Return to Texas Entomology - Compiled by Mike Quinn
(overwintering female, green form)
(overwintering brown form)
Thomas J. Walker is the primary source for the following information.
Range: New Jersey to Florida to southern California. map
Sound: Loud singing begins on warm evenings in late February into April - John Stidham
Calling males are wide spread from ground level to tree tops. Juveniles and feeding adults occur in grassy areas; overwintering adults occur in thickets and woods.
Season: Outside of east Texas, this is the only conehead that overwinters as an adult and starts singing in spring.
Onset of singing and number of broods varies with latitude as seen in this phenological graph
Identification: No other conehead has a cone that is wider than long
Most summer males and females are green (>80%). Most overwintering males are brown (>95%), but most overwintering females are green (>65%). This is possibly because most overwintering males are short lived where as the females generally survive into early summer. (Whitesell, 1974)
Common coneheads (Neoconocephalus) have wings that extend beyond the abdomen; the cone is separated from the face by a prominent gap and never ends in a sharp point. Seven species occur in Texas:
Neoconocephalus exiliscanorus slightly musical conehead East Texas July–Sept Neoconocephalus nebrascensis Nebraska conehead East Texas July–Sept Neoconocephalus palustris marsh conehead East Texas July–Oct (rare) Neoconocephalus retusus round-tipped conehead East Texas Aug–Sept Neoconocephalus robustus robust conehead State Wide July–Aug (rare) Neoconocephalus triops broad-tipped conehead All but Panhandle Feb–May Neoconocephalus velox swift conehead Gulf Coast June–July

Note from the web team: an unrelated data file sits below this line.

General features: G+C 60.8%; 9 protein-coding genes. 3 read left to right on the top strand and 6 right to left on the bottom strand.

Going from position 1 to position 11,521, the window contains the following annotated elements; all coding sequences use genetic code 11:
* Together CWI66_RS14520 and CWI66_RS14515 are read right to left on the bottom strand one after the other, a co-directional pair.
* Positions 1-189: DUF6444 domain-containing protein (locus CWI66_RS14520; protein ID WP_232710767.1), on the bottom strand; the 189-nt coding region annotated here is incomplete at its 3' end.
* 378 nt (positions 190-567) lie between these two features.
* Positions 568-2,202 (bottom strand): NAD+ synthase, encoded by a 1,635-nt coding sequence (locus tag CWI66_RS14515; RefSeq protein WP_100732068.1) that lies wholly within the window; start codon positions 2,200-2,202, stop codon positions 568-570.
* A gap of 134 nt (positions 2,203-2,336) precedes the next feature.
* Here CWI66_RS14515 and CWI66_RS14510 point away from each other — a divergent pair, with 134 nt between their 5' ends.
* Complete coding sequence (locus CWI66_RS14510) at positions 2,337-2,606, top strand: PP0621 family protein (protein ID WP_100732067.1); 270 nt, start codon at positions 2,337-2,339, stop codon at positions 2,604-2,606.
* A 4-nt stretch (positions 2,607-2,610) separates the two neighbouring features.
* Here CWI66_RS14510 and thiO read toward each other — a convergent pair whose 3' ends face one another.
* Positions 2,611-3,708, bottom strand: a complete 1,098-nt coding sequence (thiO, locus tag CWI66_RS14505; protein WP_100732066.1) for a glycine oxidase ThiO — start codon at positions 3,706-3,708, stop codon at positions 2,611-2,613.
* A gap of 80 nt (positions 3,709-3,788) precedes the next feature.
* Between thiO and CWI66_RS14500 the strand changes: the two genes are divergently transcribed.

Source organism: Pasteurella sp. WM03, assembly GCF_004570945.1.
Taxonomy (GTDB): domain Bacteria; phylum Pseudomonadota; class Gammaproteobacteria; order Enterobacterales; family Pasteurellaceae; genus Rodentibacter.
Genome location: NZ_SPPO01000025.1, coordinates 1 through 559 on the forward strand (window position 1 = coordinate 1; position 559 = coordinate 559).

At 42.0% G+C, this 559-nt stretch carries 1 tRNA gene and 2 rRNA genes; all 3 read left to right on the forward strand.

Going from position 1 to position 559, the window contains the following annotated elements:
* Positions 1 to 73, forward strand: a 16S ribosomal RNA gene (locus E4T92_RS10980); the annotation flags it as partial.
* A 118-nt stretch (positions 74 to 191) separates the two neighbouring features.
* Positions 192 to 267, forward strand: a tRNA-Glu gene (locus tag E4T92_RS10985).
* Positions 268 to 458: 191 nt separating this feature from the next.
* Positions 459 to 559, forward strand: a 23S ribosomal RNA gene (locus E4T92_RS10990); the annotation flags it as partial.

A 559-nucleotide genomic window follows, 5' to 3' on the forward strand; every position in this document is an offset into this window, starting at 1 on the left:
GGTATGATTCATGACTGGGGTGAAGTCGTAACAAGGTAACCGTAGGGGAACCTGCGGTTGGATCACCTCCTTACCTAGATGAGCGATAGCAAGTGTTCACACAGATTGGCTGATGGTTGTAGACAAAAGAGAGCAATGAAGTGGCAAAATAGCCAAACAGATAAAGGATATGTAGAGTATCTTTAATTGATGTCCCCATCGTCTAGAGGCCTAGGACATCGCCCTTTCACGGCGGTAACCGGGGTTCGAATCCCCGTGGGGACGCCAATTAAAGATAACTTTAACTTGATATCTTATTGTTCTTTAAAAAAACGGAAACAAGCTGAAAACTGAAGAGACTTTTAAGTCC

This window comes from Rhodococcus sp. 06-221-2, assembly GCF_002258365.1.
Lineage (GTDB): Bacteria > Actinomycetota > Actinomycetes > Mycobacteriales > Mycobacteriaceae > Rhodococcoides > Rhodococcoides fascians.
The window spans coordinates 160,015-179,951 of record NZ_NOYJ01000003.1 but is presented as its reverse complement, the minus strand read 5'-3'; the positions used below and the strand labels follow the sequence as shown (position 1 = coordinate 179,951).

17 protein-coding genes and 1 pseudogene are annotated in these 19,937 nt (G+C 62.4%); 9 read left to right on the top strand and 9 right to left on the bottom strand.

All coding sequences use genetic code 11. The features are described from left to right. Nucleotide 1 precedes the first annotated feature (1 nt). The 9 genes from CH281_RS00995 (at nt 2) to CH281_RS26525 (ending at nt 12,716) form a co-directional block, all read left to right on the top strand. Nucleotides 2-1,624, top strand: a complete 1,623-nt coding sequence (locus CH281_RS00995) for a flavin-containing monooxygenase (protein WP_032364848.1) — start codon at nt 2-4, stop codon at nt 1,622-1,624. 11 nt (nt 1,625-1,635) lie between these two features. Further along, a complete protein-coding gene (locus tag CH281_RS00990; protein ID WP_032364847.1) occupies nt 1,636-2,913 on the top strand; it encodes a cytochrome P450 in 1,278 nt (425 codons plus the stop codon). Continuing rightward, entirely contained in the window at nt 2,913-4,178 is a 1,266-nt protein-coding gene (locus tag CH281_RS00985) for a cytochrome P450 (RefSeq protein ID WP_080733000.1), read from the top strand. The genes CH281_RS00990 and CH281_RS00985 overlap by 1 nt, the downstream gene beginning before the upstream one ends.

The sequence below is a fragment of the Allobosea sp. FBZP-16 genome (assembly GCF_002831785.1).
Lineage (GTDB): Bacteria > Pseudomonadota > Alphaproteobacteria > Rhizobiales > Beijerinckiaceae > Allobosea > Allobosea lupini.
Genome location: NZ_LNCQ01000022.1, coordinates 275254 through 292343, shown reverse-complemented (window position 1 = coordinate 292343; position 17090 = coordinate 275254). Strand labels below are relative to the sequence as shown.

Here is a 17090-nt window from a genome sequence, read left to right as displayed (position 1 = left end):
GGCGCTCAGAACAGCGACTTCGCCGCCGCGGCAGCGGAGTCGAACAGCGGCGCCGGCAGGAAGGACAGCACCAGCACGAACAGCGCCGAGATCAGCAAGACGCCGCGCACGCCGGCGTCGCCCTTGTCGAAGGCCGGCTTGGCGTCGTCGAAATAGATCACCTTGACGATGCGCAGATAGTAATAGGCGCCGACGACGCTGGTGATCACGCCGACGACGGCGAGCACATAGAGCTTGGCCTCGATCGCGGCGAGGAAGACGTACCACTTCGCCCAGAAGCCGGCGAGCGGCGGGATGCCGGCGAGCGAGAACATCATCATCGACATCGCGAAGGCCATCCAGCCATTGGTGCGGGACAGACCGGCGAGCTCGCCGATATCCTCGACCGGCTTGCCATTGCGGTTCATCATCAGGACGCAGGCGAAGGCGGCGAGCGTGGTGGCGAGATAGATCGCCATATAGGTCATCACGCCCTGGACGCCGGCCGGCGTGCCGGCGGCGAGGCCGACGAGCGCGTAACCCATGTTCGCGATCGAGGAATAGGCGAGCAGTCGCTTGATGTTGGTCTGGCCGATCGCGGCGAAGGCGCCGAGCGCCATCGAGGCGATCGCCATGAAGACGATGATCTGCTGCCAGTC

Photos: Close-up of head green form - Close-up of head brown form - BugGuide.Net
Weblink: broad-tipped conehead - Thomas J. Walker
Etymology: Neoconocephalus triops (Linnaeus 1758)
ne -a -o (G) young, youthful, new, fresh
con -o -us (G) cone
cephal -a -o (G) head
tri (L & G) three
opsa (G) eye
Biography: Carl Linnaeus (1707-1778) - University of California, Berkeley
Burk, T. 1982. Evolutionary significance of predation on sexually signalling males. Florida Entomologist 65(1): 90-104.
Capinera, J.L. & R.D. Scott, T.J. Walker. 2005. Field Guide to Grasshoppers, Katydids, and Crickets of the United States. Cornell University Press, Ithaca, New York. 280 pp.
Helfer, J.R. 1962. How to Know the Grasshoppers, Cockroaches, and Their Allies. Wm. C. Brown Company, Dubuque. 353 pp.
Josephson, R.K. 1985. The mechanical power output of a tettigoniid (Neoconocephalus triops) wing muscle during singing and flight. Journal of Experimental Biology 117: 357-368.
Taber, S.W. & S.B. Fleenor. 2003. Insects of the Texas Lost Pines. Texas A&M University, College Station. 283 pp.
Whitesell, JJ. 1974. Geographic variation and dimorphisms in song, development, and color in a katydid: field and laboratory studies (Tettigoniidae, Orthoptera). PhD dissertation. University of Florida, Gainesville. 75 pp.
Whitesell, J.J., T.J. Walker. 1978. Photoperiodically determined dimorphic calling songs in a katydid. Nature 274(5676): 887-888.
19 Nov 2008 © Mike Quinn / email@example.com / Texas Entomology / Katydids of Texas